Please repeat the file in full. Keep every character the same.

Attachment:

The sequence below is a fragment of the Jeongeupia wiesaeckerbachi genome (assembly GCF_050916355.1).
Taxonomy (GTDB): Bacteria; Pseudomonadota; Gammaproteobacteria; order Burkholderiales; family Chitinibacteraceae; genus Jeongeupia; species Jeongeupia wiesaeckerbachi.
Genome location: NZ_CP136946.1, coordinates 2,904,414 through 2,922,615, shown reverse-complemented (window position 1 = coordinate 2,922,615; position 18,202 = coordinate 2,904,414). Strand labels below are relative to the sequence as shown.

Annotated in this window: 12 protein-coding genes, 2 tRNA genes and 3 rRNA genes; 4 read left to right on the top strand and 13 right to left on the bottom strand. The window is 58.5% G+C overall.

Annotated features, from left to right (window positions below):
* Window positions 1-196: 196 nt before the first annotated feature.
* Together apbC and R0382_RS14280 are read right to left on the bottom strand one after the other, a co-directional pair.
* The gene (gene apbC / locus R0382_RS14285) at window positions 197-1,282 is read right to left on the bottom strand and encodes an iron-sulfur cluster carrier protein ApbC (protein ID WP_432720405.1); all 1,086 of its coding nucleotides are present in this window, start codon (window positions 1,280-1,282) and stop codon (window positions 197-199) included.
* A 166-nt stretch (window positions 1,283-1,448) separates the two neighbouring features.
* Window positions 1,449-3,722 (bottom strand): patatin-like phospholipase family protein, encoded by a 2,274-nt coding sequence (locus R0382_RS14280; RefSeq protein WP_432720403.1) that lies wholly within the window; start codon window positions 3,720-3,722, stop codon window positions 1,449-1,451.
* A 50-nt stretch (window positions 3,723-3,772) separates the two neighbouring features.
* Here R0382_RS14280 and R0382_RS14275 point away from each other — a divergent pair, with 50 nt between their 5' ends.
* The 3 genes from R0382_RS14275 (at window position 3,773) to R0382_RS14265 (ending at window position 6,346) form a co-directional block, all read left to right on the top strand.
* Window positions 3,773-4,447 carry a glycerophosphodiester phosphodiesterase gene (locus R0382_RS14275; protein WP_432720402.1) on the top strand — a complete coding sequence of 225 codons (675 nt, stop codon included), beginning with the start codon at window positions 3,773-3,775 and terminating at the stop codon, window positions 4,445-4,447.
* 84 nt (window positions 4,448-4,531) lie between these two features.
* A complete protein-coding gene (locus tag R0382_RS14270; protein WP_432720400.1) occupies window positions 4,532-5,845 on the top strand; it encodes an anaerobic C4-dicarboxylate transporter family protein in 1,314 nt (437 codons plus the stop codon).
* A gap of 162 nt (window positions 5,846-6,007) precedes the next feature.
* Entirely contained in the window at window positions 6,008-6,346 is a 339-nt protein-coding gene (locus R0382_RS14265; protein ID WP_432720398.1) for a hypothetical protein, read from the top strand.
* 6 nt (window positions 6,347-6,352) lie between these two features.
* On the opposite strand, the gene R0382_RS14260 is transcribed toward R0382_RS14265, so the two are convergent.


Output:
The sequence below is a fragment of the Jeongeupia wiesaeckerbachi genome (assembly GCF_050916355.1).
Taxonomy (GTDB): Bacteria; Pseudomonadota; Gammaproteobacteria; order Burkholderiales; family Chitinibacteraceae; genus Jeongeupia; species Jeongeupia wiesaeckerbachi.
Genome location: NZ_CP136946.1, coordinates 2,904,414 through 2,922,615, shown reverse-complemented (window position 1 = coordinate 2,922,615; position 18,202 = coordinate 2,904,414). Strand labels below are relative to the sequence as shown.

Annotated in this window: 12 protein-coding genes, 2 tRNA genes and 3 rRNA genes; 4 read left to right on the top strand and 13 right to left on the bottom strand. The window is 58.5% G+C overall.

Annotated features, from left to right (window positions below):
* Window positions 1-196: 196 nt before the first annotated feature.
* Together apbC and R0382_RS14280 are read right to left on the bottom strand one after the other, a co-directional pair.
* The gene (gene apbC / locus R0382_RS14285) at window positions 197-1,282 is read right to left on the bottom strand and encodes an iron-sulfur cluster carrier protein ApbC (protein ID WP_432720405.1); all 1,086 of its coding nucleotides are present in this window, start codon (window positions 1,280-1,282) and stop codon (window positions 197-199) included.
* A 166-nt stretch (window positions 1,283-1,448) separates the two neighbouring features.
* Window positions 1,449-3,722 (bottom strand): patatin-like phospholipase family protein, encoded by a 2,274-nt coding sequence (locus R0382_RS14280; RefSeq protein WP_432720403.1) that lies wholly within the window; start codon window positions 3,720-3,722, stop codon window positions 1,449-1,451.
* A 50-nt stretch (window positions 3,723-3,772) separates the two neighbouring features.
* Here R0382_RS14280 and R0382_RS14275 point away from each other — a divergent pair, with 50 nt between their 5' ends.
* The 3 genes from R0382_RS14275 (at window position 3,773) to R0382_RS14265 (ending at window position 6,346) form a co-directional block, all read left to right on the top strand.
* Window positions 3,773-4,447 carry a glycerophosphodiester phosphodiesterase gene (locus R0382_RS14275; protein WP_432720402.1) on the top strand — a complete coding sequence of 225 codons (675 nt, stop codon included), beginning with the start codon at window positions 3,773-3,775 and terminating at the stop codon, window positions 4,445-4,447.
* 84 nt (window positions 4,448-4,531) lie between these two features.
* A complete protein-coding gene (locus tag R0382_RS14270; protein WP_432720400.1) occupies window positions 4,532-5,845 on the top strand; it encodes an anaerobic C4-dicarboxylate transporter family protein in 1,314 nt (437 codons plus the stop codon).
* A gap of 162 nt (window positions 5,846-6,007) precedes the next feature.
* Entirely contained in the window at window positions 6,008-6,346 is a 339-nt protein-coding gene (locus R0382_RS14265; protein ID WP_432720398.1) for a hypothetical protein, read from the top strand.
* 6 nt (window positions 6,347-6,352) lie between these two features.
* On the opposite strand, the gene R0382_RS14260 is transcribed toward R0382_RS14265, so the two are convergent.